snook fly

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With the best fishing of the season right around the corner, snook are just one of many possible targets for a Southwest Florida fly fisherman.

We’ve just now moved into September and already the weather forecasters are warning that we’re going to run out of names for all of our unborn tropical storms yet to come. We are just getting into real “hurricane prime time,” say the weather-folks. There are only 21 names that come from our alphabet… we don’t use Q, U, X, Y or Z. After our alphabet is gone we start to use the Greek alphabet as names … Alpha, Beta, Gamma and so on.

What does all this mean to you? Well, to me, it means a few things. First, I have to take care of my yearly prep for the possible ‘cane attack. I will do things like cutting long limbs and dead wood out of our big oak and pine trees, cleaning roof gutters and clearing the drainage ditch in front of our house as thoroughly as I can.

Second, it means I need to get on the water as much as possible, both with clients and for myself. You never know which one of these named storms may come our way, sending us into hiding and literally “blowing” the fishing apart for a while.

Then, there’s also the fact that things start to change right about now. I know it’s not fall yet, but it is coming, and conditions and patterns are starting to show it. Snook are moving off the beaches. Redfish are starting to school up to play their autumn games. Tarpon are pretty much off the beach and either moving on with the migration or into the Harbor. Fish in general seem to be moving around a lot.

I’ve had the “feast or famine” modes hit me a couple of times in the last two weeks. One day we caught everything that moved: Tarpon, snook, reds, trout, jacks, bluefish, macks, ladies, gag grouper and more. It was an epic morning.

Then, the next day — in the same area, at the same time of day — we caught a one trout, one snook, and a few ladyfish. I know the rest of those fish were somewhere eating. The slimy little suckers have fins and they will use them. Don’t give up. Just keep moving, keep looking for signs, and keep casting!

Water temps are up, but there are still fish in the backcountry as well as the Harbor. No matter where you catch them, make sure to revive these summertime fish really well before release. If possible, leave them in the water for dehooking — don’t take them from the water unless absolutely necessary.

The more we handle these fish, the more slime we will remove. The slime coat is what protects them from infections caused by the bacteria in the water. Protect yourself too. If you get a cut, fin poke or oyster scrape — really, any kind of skin breakage — while on the water this time of year, clean the area well. Go heavy on the antibacterial ointment, too.

While you are in the backcountry, you may want to carry that 10 weight with a foot or so of wire connecting your fly. I had a client loose a decent snook to a 5-foot bull shark the other day. We didn’t get our bull, but we did manage to catch two 3-foot blacktips. Always a fun pull! Use a long de-hooker if you have one, and leave the shark in the water. If you can’t remove the hook, use your wire cutters to cut as close to the fly as possible.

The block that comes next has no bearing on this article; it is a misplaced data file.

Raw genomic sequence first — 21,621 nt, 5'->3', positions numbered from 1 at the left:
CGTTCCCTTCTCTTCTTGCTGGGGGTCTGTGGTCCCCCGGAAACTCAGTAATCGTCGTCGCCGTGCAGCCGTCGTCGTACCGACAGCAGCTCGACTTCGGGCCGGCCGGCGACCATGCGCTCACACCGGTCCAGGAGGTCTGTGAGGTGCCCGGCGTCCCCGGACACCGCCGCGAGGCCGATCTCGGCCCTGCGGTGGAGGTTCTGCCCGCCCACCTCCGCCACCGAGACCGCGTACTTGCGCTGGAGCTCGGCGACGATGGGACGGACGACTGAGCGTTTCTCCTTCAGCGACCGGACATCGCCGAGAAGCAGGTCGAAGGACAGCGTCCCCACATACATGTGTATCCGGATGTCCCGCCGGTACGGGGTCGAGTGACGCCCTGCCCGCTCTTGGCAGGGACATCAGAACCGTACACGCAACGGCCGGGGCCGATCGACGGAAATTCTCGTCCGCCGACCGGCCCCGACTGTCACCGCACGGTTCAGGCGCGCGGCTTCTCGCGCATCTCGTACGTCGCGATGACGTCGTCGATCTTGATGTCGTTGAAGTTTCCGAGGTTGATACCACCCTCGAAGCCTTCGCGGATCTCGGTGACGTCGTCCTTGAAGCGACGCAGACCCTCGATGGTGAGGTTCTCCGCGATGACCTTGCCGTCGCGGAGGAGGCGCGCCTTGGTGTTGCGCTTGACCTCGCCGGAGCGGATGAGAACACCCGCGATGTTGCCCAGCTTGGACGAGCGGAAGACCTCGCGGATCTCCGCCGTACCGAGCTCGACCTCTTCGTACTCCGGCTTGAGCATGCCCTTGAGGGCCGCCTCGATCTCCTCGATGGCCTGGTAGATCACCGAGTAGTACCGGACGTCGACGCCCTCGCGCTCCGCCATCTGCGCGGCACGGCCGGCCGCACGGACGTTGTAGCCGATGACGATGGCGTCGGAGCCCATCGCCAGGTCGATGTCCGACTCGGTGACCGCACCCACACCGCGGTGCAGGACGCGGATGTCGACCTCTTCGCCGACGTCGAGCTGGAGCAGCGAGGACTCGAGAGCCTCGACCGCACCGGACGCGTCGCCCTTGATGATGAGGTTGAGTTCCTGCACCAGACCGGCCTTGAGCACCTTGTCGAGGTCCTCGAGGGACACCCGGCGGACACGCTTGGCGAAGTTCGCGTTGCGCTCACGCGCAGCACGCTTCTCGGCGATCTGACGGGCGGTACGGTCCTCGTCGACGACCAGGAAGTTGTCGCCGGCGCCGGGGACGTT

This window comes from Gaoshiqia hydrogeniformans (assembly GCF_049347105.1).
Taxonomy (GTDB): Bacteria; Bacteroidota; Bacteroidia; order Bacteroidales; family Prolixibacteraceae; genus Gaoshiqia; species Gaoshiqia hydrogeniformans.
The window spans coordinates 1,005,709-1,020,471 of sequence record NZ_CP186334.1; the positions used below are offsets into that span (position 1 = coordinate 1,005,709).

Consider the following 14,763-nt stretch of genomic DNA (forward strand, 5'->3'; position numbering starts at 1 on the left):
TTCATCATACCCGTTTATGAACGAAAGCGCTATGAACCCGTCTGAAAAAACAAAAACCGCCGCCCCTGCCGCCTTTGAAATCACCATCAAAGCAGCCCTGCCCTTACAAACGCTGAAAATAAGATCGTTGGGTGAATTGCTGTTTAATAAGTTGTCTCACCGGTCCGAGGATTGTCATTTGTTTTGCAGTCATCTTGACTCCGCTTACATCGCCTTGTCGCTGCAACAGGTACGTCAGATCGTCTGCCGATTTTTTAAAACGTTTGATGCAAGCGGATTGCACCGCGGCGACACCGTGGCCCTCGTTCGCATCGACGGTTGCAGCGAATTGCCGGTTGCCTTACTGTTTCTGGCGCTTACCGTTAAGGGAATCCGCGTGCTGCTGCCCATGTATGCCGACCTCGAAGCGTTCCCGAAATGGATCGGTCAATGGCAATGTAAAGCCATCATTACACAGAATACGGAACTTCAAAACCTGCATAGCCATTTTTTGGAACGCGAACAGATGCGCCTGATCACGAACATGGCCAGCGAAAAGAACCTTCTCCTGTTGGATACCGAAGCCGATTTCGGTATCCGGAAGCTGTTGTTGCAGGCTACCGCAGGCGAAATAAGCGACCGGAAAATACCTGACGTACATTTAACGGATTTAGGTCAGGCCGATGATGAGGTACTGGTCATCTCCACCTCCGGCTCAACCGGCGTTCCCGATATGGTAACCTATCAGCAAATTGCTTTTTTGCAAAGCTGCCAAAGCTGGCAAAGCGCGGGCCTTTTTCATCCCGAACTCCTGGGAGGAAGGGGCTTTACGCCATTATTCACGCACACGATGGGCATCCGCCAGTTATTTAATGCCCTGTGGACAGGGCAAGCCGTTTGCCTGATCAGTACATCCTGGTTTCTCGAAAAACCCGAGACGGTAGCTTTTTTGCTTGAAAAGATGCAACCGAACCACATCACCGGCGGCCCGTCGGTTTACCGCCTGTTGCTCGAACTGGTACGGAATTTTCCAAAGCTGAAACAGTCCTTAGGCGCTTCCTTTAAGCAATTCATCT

Topwater is a great way to catch fish right now, and it will be until it starts to really cool down. There is nothing more fun than throwing a gurgler or hard-bodied popper before sun-up — blurp, blurp, ka-bam!!

Some of our pre-dawn conversations may go like this: “What is it?” “Did you hear that big pop? It’s a snook. Be ready; it will jump in just a second.” Or maybe, “Whatever it is won’t take it. It keeps missing the popper!” “Just keep popping, it’s probably a redfish trying to get on top of it. Don’t lift the rod, just keep popping the fly.” “Got him!”

Besides the poppers, the standard baitfish patterns are still working too. Try a 2- to 3-inch Puglisi pattern, a Lefty’s Deceiver or a spoon fly — and of course, for deeper water, the ever-consistent Clouser. Remember as the sun gets up later in the morning to start working the mangrove shadows. You may want to switch your popper for a streamer if you can give up that anticipation of a topwater explosion.

So to sum up: Get your hurricane prep done, tie up some poppers, grab your rod, go fish and as always …

Stay fly.

Capt. Rex Gudgel is a fly fishing guide in the Boca Grande area and an International Federation of Fly Fishers Master Certified casting instructor. If you’d like to get casting lessons, book a trip or just need more fly fishing info, contact him at 706-254-3504 or visit BocaGrandeSlamFlyFishing.com or CastWithRex.com.

Capt. Rex Gudgel is a fly fishing guide in the Boca Grande area and an International Federation of Fly Fishers Master Certified casting instructor. If you’d like to get casting lessons, book a trip or just need more fly fishing info, contact him at 706-254-3504 or visit BocaGrandeSlamFlyFishing.com or CastWithRex.com.

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